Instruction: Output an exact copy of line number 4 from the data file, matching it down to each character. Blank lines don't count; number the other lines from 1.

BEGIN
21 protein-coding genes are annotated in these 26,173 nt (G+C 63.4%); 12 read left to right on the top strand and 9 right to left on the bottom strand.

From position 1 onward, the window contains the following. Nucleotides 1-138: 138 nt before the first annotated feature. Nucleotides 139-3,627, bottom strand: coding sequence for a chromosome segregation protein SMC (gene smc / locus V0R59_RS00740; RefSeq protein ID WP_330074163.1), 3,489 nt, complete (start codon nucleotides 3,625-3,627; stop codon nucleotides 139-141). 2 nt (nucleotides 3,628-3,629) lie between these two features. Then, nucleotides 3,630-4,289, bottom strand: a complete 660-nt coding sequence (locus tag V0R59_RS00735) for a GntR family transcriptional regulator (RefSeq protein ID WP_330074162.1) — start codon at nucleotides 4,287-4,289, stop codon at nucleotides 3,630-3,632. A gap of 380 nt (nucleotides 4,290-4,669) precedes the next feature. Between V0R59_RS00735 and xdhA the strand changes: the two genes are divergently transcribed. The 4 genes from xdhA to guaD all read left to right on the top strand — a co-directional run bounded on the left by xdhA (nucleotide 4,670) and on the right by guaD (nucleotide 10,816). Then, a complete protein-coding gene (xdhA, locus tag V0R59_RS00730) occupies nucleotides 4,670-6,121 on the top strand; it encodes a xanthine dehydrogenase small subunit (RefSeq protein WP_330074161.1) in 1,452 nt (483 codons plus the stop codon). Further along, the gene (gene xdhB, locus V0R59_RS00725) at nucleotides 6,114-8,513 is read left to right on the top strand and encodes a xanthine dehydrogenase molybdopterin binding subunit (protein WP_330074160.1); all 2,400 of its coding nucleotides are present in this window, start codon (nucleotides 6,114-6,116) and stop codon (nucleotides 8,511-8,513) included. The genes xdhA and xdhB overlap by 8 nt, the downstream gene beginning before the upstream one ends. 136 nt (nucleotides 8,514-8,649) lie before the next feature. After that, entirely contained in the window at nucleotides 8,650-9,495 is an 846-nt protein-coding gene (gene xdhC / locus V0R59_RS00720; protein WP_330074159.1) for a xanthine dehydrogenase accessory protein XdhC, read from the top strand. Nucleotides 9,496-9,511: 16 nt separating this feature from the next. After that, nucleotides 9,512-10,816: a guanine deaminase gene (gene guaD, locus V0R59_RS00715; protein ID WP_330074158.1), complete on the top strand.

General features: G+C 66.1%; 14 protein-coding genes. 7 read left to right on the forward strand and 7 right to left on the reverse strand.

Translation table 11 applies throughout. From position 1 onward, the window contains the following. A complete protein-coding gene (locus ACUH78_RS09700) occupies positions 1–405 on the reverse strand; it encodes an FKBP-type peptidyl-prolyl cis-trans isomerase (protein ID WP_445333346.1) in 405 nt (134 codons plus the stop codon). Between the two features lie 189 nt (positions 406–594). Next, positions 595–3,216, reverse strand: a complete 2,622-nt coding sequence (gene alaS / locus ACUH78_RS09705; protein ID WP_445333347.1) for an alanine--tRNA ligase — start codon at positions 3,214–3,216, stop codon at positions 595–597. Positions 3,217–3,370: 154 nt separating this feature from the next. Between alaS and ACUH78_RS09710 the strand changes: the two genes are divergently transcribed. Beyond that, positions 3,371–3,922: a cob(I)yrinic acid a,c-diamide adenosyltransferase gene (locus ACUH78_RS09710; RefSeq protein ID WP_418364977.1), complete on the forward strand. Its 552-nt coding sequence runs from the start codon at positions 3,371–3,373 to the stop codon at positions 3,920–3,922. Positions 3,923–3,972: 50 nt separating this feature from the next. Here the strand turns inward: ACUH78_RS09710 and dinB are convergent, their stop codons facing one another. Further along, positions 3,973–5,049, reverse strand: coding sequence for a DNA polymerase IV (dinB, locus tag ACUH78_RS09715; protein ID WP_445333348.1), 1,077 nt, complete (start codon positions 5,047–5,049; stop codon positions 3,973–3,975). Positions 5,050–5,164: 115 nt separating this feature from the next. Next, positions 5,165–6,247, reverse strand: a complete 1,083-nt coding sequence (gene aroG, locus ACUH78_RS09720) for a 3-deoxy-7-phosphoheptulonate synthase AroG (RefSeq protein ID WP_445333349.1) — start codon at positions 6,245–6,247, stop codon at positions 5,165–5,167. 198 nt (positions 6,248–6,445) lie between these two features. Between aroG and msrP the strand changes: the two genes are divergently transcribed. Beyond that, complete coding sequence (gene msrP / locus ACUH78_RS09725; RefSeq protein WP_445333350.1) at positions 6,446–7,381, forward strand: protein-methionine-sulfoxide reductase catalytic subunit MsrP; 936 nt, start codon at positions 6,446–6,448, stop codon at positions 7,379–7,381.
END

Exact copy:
Translation table 11 applies throughout. From position 1 onward, the window contains the following. A complete protein-coding gene (locus ACUH78_RS09700) occupies positions 1–405 on the reverse strand; it encodes an FKBP-type peptidyl-prolyl cis-trans isomerase (protein ID WP_445333346.1) in 405 nt (134 codons plus the stop codon). Between the two features lie 189 nt (positions 406–594). Next, positions 595–3,216, reverse strand: a complete 2,622-nt coding sequence (gene alaS / locus ACUH78_RS09705; protein ID WP_445333347.1) for an alanine--tRNA ligase — start codon at positions 3,214–3,216, stop codon at positions 595–597. Positions 3,217–3,370: 154 nt separating this feature from the next. Between alaS and ACUH78_RS09710 the strand changes: the two genes are divergently transcribed. Beyond that, positions 3,371–3,922: a cob(I)yrinic acid a,c-diamide adenosyltransferase gene (locus ACUH78_RS09710; RefSeq protein ID WP_418364977.1), complete on the forward strand. Its 552-nt coding sequence runs from the start codon at positions 3,371–3,373 to the stop codon at positions 3,920–3,922. Positions 3,923–3,972: 50 nt separating this feature from the next. Here the strand turns inward: ACUH78_RS09710 and dinB are convergent, their stop codons facing one another. Further along, positions 3,973–5,049, reverse strand: coding sequence for a DNA polymerase IV (dinB, locus tag ACUH78_RS09715; protein ID WP_445333348.1), 1,077 nt, complete (start codon positions 5,047–5,049; stop codon positions 3,973–3,975). Positions 5,050–5,164: 115 nt separating this feature from the next. Next, positions 5,165–6,247, reverse strand: a complete 1,083-nt coding sequence (gene aroG, locus ACUH78_RS09720) for a 3-deoxy-7-phosphoheptulonate synthase AroG (RefSeq protein ID WP_445333349.1) — start codon at positions 6,245–6,247, stop codon at positions 5,165–5,167. 198 nt (positions 6,248–6,445) lie between these two features. Between aroG and msrP the strand changes: the two genes are divergently transcribed. Beyond that, complete coding sequence (gene msrP / locus ACUH78_RS09725; RefSeq protein WP_445333350.1) at positions 6,446–7,381, forward strand: protein-methionine-sulfoxide reductase catalytic subunit MsrP; 936 nt, start codon at positions 6,446–6,448, stop codon at positions 7,379–7,381.